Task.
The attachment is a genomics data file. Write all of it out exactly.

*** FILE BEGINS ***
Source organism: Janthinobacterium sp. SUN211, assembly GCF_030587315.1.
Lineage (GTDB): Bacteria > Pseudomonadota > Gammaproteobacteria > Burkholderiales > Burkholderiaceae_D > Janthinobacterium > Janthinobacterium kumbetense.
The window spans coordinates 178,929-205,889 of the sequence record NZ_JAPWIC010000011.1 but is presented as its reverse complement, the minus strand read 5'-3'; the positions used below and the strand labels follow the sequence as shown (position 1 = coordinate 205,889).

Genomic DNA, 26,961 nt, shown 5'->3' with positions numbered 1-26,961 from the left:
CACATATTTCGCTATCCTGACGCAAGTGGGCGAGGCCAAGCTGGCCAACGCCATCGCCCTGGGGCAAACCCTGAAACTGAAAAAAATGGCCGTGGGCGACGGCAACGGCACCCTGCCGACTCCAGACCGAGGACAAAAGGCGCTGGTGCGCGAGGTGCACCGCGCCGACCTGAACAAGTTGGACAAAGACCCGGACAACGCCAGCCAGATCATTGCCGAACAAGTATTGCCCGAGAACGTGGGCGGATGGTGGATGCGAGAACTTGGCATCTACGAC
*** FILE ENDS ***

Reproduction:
Source organism: Janthinobacterium sp. SUN211, assembly GCF_030587315.1.
Lineage (GTDB): Bacteria > Pseudomonadota > Gammaproteobacteria > Burkholderiales > Burkholderiaceae_D > Janthinobacterium > Janthinobacterium kumbetense.
The window spans coordinates 178,929-205,889 of the sequence record NZ_JAPWIC010000011.1 but is presented as its reverse complement, the minus strand read 5'-3'; the positions used below and the strand labels follow the sequence as shown (position 1 = coordinate 205,889).

Genomic DNA, 26,961 nt, shown 5'->3' with positions numbered 1-26,961 from the left:
CACATATTTCGCTATCCTGACGCAAGTGGGCGAGGCCAAGCTGGCCAACGCCATCGCCCTGGGGCAAACCCTGAAACTGAAAAAAATGGCCGTGGGCGACGGCAACGGCACCCTGCCGACTCCAGACCGAGGACAAAAGGCGCTGGTGCGCGAGGTGCACCGCGCCGACCTGAACAAGTTGGACAAAGACCCGGACAACGCCAGCCAGATCATTGCCGAACAAGTATTGCCCGAGAACGTGGGCGGATGGTGGATGCGAGAACTTGGCATCTACGAC